Polling the Pi Population

The last couple of times I’ve been working on projects I’ve found it really tricky to tell them apart on the home network, especially when using SSH to connect. I decided to document them once and for all, noting down the Pi version, software and IP address. I was surprised to find that I’m currently on Pi number 22, with a couple of others lined up for future projects!

“Pi Charts” may have been added to this spreadsheet.

To be fair many of these are doing menial jobs around the house like looking out for the postman, monitoring the cats or dishing up digital entertainment of some sort. Many have also been sourced second-hand on the likes of Gumtree – I just can’t resist a bargain Pi.

It was a fun exercise though, and worthwhile – making sure they were all up to date, had their default passwords changed etc. I think I have enough to see us through the Summer projects at least.

The blue streak conceals the current Pi project, a lovely looking dual-purpose appliance from way back in 1963. If it isn’t destroyed in the process we should be painting it this weekend & tidying up the final code, pics & video coming soon!

A Trip to the #RPIstore

What to do with the kids at half term? A pilgrimage to the new Raspberry Pi store in Cambridge of course! I’ve been feeling an irresistible magnetic draw since the shop opened, and we finally got to visit last week. 

What to do with the kids at half term? A pilgrimage to the new Raspberry Pi store in Cambridge of course! I’ve been feeling an irresistible magnetic draw since the shop opened, and we finally got to visit last week.

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First impressions were great, much bigger than I expected with Pis set up all around the store, showcasing the many different things you can achieve. Lots of hands-on stations for kids (and adults) too, making it easy for customers to get interactive.

I came to shop though – I only had a short window of dedicated pi-time before the wife & kids caught up with me, so I headed straight for the shelves. There was a pleasantly surprising array of products, with lots of HATs, kits and accessories, even maker staples like packs of jumper cables, far more than just the Pi-branded gear I had imagined. First to be scooped up was an official Pi Zero case – I have a fair few zeros but no cases and this thing looked so small and cute I had to have it. Next I grabbed a Pi-branded mug and tote bag, and finished off with some Sugru, which I haven’t seen in the wild since Maplin closed down.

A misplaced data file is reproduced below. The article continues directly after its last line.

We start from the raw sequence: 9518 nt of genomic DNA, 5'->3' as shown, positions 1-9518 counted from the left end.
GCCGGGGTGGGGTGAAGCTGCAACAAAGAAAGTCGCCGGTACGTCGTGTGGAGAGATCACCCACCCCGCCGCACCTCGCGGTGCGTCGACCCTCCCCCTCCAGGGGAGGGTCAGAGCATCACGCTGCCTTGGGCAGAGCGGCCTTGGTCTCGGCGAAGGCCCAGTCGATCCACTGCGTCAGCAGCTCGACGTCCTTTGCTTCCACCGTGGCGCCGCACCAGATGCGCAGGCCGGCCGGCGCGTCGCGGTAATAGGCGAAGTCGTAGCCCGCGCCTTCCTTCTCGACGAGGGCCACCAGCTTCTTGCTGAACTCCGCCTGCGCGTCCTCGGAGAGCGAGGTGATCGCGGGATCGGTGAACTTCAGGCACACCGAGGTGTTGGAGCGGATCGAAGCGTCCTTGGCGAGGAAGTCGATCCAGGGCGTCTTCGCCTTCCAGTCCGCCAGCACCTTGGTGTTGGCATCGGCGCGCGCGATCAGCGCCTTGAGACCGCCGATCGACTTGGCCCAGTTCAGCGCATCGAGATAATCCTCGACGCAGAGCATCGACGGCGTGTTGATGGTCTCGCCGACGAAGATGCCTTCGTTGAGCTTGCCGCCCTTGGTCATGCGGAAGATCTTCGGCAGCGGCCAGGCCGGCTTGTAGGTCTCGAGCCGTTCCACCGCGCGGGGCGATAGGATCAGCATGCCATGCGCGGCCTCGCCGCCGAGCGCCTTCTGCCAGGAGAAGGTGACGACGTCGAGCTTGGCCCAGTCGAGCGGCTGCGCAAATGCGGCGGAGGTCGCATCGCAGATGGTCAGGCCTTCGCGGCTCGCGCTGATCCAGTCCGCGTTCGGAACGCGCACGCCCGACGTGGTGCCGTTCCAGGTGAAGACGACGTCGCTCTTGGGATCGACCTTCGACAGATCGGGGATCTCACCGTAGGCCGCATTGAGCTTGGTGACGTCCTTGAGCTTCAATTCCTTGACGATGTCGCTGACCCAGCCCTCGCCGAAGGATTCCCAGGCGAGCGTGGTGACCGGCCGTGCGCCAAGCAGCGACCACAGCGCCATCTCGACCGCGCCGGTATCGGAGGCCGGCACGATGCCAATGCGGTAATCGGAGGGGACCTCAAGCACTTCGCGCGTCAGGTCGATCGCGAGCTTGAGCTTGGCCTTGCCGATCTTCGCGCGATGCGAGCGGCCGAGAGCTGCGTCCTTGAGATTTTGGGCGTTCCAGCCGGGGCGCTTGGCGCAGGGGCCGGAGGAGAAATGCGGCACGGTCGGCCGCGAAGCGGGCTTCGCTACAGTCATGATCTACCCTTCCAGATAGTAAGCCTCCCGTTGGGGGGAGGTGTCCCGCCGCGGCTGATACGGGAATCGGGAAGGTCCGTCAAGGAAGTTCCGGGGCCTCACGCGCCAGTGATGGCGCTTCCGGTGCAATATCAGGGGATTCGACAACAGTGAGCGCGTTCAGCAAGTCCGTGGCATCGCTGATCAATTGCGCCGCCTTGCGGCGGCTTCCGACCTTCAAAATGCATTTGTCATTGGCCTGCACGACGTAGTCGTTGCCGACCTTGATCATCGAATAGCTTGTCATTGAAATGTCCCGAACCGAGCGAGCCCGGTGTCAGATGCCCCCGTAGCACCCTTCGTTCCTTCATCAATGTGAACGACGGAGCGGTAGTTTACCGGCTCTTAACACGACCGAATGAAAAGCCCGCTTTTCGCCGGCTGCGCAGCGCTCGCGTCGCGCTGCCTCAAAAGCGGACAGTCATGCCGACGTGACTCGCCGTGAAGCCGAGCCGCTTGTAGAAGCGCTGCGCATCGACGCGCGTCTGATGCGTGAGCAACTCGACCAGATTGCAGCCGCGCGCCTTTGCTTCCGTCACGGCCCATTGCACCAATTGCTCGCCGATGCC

It was fascinating to see the responses of other shoppers too – while I was ogling the cases a lady next to me pointed out the boxed Pi 3s interestedly to her husband, who responded “I think you’ll find that’s just the mouse in that box”. I resisted getting involved.

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After a while the family arrived and we tried out some of the Pi stations, then busied ourselves opening all of the MagPi magazines & specials we could find to pages showing my projects and left them out on the coffee table.

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As shops go it’s pretty impressive and inspiring, though we were naturally biased! Plenty of helpful staff around too. I did think it could do with being a little bit brighter in there, but obviously it’s early days. We’re all looking forward to a return visit next time we’re in Cambridge (or when the Norwich branch opens – cmon please?)

Walkman Phones

It’s always good to hit the car boot as early as possible, last week we got there while some sellers were still setting up – and it was worth it, I picked up these sweet Sony Walkman headphones (MDR-3l2) for just £1.

Amazingly they not only work but sound great and are surprisingly comfortable. They shipped with the iconic Walkman TPS-L2 back in the very early 1980s – the first portable cassette player.

There are clues to this heritage in the design – for example the cable is a whopping two metres long (try untangling THAT) reflecting how previously you’d be tied to a static player and would need a long cable to avoid throttling yourself taking a sip of tea.

Headphones are one of my favourite things to pick up at sales, they’re super-easy to test before you buy and even 45 year old cans like my go-to Wharfedale DD1s are still practical and comfortable to use today. I can’t wait to kick back in a deckchair with these retro Sonys if the good weather ever arrives.